The prolific Mexican writer-director and producer has embraced the whole range of media and storytelling styles to blend horror with science-fiction and fantasy into a visual poetry that inspires both mainstream crowd pleasers and more art house projects. His stories are rich in religious symbolism and often use the classical structure of fairy tales to subvert what he considers the true horror of authoritarian rule. From the industrialists in Cronos, to the Nazis in Hellboy, the Francoists in Pan’s Labyrinth to the Cold War government scientists in The Shape of Water the villains of his stories seemingly exist to show that the only real monsters are human.
Del Toro was born in 1964 in Guadalajara, Mexico and was already involved in filmmaking by his teens, making short Super-8 films.
After studying screenwriting at the Centro de Investigación y Estudios in Mexico City, he executive produced his first feature, Dona Herlinda and Her Son, at the age of just 21.
He produced and directed several shows for Mexican television including episodes of sci-fi anthology La Hora Marcada for Televisa, a cult series that also helped launch the careers of compatriots director Alfonso Cuaron and cinematographer Emmanuel “Chivo” Lubezki.
In preparation for making his first feature, Cronos, a stylish and original take on the vampire legend which he wrote and directed, del Toro contacted legendary special effects and make-up artist Dick Smith (Little Big Man, The Godfather, The Exorcist and Amadeus). “Without Dick Smith, I would not be making movies,” he told Vulture, at the time of Smith’s passing in 2014. “The first time I came into contact with him was as a child. When The Exorcist came out, I bought his makeup kit in a toy store. It came with gelatin and molds and colors, and I did my own makeup effects at a very young age.
It wasn’t until later that I actually wrote to Dick, explaining to him how much I needed to take his makeup- effects course because no one in Mexico was going to help me do effects for Cronos. I said, ‘I cannot afford an American makeup effects artist. I have to sculpt, paint, design – I have to do everything myself!’”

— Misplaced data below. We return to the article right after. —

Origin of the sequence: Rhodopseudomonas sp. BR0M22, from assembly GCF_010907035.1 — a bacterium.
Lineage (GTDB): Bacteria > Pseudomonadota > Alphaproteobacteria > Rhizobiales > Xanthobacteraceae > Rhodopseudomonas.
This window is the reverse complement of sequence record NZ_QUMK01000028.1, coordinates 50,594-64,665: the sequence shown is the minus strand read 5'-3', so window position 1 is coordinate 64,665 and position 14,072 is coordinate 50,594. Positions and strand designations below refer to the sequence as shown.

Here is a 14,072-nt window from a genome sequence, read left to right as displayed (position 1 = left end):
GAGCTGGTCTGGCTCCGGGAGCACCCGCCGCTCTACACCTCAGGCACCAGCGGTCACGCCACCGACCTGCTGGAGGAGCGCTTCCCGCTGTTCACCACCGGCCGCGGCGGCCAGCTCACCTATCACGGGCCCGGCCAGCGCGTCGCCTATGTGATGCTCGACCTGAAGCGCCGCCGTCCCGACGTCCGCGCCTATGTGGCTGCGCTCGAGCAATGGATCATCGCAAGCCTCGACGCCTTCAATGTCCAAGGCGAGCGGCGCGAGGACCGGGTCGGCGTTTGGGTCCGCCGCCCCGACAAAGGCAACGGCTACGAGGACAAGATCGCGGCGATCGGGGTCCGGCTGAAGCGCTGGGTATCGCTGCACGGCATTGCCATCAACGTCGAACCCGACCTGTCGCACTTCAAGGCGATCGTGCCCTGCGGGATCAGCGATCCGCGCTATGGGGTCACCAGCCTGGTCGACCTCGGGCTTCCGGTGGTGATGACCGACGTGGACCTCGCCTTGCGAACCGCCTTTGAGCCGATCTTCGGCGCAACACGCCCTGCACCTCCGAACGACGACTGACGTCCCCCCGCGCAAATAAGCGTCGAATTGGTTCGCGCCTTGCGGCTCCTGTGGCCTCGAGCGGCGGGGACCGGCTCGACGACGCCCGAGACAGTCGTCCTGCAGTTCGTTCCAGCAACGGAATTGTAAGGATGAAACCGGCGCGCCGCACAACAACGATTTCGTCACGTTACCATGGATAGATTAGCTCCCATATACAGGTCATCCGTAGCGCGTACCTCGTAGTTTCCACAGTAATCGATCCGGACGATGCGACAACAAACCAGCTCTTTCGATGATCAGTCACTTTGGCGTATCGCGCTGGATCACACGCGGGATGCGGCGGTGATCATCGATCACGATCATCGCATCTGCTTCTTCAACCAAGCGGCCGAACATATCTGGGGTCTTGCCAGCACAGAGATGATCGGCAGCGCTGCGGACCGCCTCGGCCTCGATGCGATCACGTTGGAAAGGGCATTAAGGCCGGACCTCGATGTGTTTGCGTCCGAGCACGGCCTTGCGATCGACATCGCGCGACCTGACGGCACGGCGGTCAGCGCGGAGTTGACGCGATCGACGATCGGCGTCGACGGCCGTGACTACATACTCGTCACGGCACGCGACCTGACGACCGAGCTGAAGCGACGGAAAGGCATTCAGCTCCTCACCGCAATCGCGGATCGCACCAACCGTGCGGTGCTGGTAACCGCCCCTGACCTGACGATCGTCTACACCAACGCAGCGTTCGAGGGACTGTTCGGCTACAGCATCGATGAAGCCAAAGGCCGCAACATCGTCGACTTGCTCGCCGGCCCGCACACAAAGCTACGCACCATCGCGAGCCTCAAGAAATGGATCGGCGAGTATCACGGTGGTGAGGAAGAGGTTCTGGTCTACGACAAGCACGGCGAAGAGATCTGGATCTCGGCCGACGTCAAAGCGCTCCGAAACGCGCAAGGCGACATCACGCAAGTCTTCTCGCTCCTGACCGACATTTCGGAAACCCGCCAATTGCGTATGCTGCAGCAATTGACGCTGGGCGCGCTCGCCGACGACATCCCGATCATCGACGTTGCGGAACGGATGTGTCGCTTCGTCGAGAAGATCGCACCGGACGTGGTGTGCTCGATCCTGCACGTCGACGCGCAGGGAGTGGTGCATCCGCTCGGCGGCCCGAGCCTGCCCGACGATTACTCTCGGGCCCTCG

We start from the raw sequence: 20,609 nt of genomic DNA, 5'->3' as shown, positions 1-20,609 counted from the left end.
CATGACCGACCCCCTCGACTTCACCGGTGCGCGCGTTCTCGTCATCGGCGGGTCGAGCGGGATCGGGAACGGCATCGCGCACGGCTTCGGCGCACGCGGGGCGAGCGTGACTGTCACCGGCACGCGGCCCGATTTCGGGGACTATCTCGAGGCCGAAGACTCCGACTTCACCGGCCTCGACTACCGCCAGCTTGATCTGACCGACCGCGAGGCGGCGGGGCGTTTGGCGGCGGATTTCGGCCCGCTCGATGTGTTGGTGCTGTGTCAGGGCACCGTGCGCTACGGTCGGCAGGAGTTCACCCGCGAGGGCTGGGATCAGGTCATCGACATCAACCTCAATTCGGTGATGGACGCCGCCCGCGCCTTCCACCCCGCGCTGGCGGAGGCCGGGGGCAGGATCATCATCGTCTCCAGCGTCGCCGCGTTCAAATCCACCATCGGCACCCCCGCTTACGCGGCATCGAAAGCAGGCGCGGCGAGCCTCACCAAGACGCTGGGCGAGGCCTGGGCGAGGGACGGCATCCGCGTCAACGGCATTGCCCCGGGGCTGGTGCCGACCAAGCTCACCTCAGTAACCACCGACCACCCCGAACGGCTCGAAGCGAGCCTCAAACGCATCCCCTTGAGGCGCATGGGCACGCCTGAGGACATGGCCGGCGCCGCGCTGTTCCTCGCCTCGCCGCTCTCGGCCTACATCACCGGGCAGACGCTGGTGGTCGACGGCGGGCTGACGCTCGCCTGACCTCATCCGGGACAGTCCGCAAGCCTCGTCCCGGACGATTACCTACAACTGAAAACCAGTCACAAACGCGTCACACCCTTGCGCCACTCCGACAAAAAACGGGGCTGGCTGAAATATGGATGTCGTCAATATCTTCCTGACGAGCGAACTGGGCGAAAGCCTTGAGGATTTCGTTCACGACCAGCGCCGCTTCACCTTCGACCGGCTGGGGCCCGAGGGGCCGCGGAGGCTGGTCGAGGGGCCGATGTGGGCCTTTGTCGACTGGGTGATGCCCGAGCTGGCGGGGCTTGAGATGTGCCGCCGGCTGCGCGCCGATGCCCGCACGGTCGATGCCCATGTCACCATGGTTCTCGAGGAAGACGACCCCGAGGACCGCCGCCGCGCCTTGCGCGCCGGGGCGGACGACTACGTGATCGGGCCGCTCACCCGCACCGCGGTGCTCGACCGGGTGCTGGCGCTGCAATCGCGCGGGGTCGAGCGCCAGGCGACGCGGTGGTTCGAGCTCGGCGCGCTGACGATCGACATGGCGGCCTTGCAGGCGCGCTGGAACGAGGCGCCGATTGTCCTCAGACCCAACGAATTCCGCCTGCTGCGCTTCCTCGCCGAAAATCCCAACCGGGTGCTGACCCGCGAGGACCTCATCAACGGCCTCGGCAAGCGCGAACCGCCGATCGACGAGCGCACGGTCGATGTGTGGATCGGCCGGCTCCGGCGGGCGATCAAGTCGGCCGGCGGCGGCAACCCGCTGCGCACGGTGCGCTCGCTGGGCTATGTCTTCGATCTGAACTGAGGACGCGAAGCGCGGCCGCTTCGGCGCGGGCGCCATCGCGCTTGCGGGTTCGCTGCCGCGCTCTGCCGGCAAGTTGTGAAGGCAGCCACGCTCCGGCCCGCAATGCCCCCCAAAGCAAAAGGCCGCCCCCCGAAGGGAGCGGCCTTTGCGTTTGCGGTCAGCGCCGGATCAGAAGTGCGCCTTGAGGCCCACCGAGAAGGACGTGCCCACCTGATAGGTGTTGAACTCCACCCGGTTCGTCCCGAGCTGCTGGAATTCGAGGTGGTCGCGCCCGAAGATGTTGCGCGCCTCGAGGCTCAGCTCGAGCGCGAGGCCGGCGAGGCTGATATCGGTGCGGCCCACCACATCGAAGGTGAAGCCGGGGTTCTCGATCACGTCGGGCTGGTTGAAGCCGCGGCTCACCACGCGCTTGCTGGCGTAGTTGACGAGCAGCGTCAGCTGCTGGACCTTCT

He was mentored by Smith and Cronos (1993) went on to win nine Ariel Awards from the Mexican Academy of Film, and the International Critics’ Week Prize at Cannes. Following this success, Hollywood beckoned.
The making of his first English language feature, Mimic (1997), a horror scifi starring Mira Sorvino for Miramax/Dimension, influenced his editorial style. “I learned to make my camera more fluid, more a storytelling character,” he said in an interview with The Independent.
“It taught me to edit every day because I was always expecting to be fired. I’ll have a cut of the movie six days after wrap.
I think adversity is good … that is very Catholic of me.” Indeed, his next film was the Spanish language gothic horror The Devil’s Backbone (2001), independently produced by Pedro Almodovar and set against the backdrop of the Spanish Civil War. Del Toro directed and co-wrote the script based on an earlier draft of the story he had written about the Mexican Revolution. He returned to Hollywood for Marvel’s vampire superhero sequel, Blade II, directing Wesley Snipes and followed that by directing and scripting another successful comic-book inspired film, Hellboy (2004), and its sequel, Hellboy II: The Golden Army (2008), starring Ron Perlman with whom del Toro had worked on Cronos and Blade II.
In between he made perhaps his most loved film, Pan’s Labyrinth, a parable which revisits some of the themes of The Devil’s Backbone and interweaves the reality of life under Spanish dictator Generalissimo Francisco Franco with a mythical world inhabited by a mysterious faun creature with which the main character, Ofelia, forms a bond.
The film won numerous awards, including Academy Awards® for production design, cinematography and make-up and three BAFTAs®. Now an even hotter property, del Toro embarked on an astonishingly prolific workload from which he has not let up. It has seen him produce multiple features and TV series (both live action and animated), author novels and direct big-budget studio pictures, the latter including science-fiction film Pacific Rim (2013) and gothic romance Crimson Peak (2015). As a producer, he worked on the features, The Orphanage (2007), Julia’s Eyes (2010) and Biutiful (2010), for director Alejandro Iñárritu and Pacific Rim Uprising (2018).
With Chuck Hogan, he co-authored The Strain trilogy of vampire horror novels, later adapted into both a graphic novel series and a live-action TV series (2014–17) for which he directed the pilot episode, “Night Zero.”